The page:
“We went to a lot of trouble to get you married off to someone who was willing to marry you, Julia,” he hissed. “And this is what we get from you? I didn’t realize that we had raised such an ungrateful brat.”

“I’m ungrateful? I think anyone would behave in the same manner if they found out their parents had arranged an engagement without her knowledge and with someone she’s never met!”

“It’s how things are done around here. You know that.”

Julia snorted and folded her arms, careful not to smudge paint across her arm from the brush. She knew that she should put it down, but somehow it felt like a weapon against her father’s anger.

“Well, it’s not how I do things. You can’t force me into something and expect me to go along with it without any argument, Father.”

“Why do you need to get so emotional about things? It’s not attractive.”

“At least I’m not dull!” Julia snapped back. “I prefer to have a personality.”

They glared at each other. In recent weeks, Hastings had been picking away at Julia’s attitude and the way she did things. He didn’t approve of her doing pretty much anything that she enjoyed, saying that it wasn’t ladylike. Julia just ignored him, but it just made things worse.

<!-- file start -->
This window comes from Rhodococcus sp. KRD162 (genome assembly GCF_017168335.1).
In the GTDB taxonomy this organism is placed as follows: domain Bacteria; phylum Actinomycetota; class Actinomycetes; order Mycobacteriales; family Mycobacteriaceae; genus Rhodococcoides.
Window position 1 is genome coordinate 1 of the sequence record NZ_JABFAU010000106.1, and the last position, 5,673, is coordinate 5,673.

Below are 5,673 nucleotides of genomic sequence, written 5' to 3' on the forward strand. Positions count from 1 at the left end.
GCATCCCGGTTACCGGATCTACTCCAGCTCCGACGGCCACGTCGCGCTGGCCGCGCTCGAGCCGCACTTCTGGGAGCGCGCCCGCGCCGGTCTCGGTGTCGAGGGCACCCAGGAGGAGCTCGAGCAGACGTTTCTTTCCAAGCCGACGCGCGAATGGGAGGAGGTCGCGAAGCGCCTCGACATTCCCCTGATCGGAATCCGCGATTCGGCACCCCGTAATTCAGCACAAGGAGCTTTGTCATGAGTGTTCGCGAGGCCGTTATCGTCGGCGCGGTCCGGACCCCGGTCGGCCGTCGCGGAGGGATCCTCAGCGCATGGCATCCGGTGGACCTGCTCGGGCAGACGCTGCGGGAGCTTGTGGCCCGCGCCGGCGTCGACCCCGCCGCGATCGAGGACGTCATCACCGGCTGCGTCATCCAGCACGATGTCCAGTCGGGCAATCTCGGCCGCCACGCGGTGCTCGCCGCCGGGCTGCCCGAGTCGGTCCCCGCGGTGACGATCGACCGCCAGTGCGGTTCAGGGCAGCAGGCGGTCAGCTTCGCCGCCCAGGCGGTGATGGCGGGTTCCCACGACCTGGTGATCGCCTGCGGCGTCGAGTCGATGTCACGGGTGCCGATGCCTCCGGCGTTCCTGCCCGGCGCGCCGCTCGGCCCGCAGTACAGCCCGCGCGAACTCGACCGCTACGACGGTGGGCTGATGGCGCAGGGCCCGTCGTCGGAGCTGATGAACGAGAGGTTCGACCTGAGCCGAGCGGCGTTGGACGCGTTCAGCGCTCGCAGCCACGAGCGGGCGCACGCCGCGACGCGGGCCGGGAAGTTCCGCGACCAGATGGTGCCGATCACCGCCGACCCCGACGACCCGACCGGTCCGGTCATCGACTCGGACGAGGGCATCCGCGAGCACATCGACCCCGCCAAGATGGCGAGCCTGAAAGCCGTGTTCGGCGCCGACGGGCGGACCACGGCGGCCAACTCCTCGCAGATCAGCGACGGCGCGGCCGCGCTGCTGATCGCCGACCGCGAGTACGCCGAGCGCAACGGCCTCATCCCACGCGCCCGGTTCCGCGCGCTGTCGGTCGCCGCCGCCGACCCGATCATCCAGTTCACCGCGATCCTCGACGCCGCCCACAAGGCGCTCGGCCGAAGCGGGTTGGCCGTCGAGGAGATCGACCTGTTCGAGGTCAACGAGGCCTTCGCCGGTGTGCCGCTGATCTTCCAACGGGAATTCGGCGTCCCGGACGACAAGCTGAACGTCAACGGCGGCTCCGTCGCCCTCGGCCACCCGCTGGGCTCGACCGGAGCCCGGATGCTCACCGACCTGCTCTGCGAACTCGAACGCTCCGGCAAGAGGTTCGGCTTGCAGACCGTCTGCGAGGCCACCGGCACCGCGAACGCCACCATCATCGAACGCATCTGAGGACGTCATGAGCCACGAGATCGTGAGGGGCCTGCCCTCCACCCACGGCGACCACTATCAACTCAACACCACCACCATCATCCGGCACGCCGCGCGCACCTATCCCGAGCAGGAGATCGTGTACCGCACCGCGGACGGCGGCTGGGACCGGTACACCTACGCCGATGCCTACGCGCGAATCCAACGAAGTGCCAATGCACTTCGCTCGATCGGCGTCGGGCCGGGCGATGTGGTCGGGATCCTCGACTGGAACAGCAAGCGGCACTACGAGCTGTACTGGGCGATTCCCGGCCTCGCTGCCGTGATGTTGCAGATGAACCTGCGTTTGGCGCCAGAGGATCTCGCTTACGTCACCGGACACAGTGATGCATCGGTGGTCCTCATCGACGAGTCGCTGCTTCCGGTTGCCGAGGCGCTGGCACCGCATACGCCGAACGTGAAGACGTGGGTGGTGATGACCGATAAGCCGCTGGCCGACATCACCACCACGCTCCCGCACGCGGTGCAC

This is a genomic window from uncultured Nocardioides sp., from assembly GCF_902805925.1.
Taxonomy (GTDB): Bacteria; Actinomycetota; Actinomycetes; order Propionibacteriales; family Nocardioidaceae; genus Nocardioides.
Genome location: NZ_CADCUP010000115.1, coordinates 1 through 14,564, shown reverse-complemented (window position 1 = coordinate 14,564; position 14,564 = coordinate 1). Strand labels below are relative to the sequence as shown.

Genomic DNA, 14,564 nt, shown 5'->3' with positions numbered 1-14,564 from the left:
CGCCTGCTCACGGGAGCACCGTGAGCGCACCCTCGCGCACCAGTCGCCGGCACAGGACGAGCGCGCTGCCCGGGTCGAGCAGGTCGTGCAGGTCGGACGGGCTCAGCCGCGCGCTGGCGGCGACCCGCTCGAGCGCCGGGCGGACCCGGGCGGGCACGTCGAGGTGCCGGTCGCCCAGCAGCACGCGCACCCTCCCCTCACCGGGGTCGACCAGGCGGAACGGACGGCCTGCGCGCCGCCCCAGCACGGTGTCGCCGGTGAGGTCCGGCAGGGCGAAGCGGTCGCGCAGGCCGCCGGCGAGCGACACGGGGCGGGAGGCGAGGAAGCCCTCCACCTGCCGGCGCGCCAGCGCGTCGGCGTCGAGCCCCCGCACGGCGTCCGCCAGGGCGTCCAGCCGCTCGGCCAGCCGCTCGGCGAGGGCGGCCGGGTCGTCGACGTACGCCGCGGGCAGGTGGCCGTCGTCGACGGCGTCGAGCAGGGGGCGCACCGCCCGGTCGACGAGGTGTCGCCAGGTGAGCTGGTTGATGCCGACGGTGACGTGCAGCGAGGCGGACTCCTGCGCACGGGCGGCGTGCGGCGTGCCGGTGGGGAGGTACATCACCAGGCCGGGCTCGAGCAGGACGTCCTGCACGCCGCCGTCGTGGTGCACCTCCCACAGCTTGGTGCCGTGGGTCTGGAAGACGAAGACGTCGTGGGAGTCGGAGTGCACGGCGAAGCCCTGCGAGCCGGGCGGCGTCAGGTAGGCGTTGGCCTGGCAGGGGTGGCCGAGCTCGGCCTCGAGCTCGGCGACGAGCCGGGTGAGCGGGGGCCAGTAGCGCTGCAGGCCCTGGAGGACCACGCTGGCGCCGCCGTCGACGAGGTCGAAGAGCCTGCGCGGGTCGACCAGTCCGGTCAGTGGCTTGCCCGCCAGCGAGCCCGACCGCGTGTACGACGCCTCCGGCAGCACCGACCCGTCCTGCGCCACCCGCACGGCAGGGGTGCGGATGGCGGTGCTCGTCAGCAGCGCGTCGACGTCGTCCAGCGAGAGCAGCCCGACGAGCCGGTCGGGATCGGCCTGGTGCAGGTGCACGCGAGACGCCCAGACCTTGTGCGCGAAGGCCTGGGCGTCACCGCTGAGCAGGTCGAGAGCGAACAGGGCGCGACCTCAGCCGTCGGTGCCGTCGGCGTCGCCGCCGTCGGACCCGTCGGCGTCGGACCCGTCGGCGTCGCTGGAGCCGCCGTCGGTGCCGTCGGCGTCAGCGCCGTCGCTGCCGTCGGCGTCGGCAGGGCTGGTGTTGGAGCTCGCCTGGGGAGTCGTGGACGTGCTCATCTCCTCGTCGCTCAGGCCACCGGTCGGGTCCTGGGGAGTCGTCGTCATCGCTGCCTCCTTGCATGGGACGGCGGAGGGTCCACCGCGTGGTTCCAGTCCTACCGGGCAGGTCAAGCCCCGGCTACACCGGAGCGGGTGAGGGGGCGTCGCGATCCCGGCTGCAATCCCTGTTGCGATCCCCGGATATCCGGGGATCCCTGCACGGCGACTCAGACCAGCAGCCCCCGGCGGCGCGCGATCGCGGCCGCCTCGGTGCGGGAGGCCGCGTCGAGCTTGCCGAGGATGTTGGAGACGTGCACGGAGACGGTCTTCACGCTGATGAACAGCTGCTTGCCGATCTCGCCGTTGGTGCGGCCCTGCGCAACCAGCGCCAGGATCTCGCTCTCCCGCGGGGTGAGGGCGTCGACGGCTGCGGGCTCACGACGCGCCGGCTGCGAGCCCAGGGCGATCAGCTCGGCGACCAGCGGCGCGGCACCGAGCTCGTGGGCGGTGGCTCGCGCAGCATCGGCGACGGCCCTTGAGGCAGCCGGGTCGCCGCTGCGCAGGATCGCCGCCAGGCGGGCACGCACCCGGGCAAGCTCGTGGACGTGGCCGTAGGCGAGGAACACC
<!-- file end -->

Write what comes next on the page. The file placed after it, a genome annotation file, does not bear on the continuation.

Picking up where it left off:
“I wish that your uncle hadn’t given you a paint set when you were a child,” Hastings grumbled, gesturing at the portrait behind his daughter. “Then you wouldn’t be doing something so silly.”

“This isn’t silly! I’m getting paid!”

“You’re a lady, not an artist!”

Julia bristled.

“I can be both.”

“Not if you want to save face with our family. Just be thankful that nobody heard about this engagement, or we really would be ruined.”

“Wouldn’t you be ruined because you arranged it without me knowing about it? I’d certainly say that if anyone asked.”


“You tried, Father, and it didn’t work. You made me worry the whole day for nothing. I don’t want to go through that again.” Taking a deep breath, Julia turned away. “Now, if you’ll excuse me? I have to finish this and get it ready to be taken to the Dowager Duchess of Haversham. We’re both too emotionally charged to talk about this, and I don’t feel like getting shouted at by someone who didn’t ask for my consent on any of this, to begin with. We can talk once you’ve calmed down.”

She had normally seen this when her mother turned her back on her husband, saying that they would discuss things once he wasn’t losing his temper. It took the wind out of his sails, and then Hastings would leave and calm down. He wouldn’t normally expect it from his own daughter, but Julia wasn’t about to back down.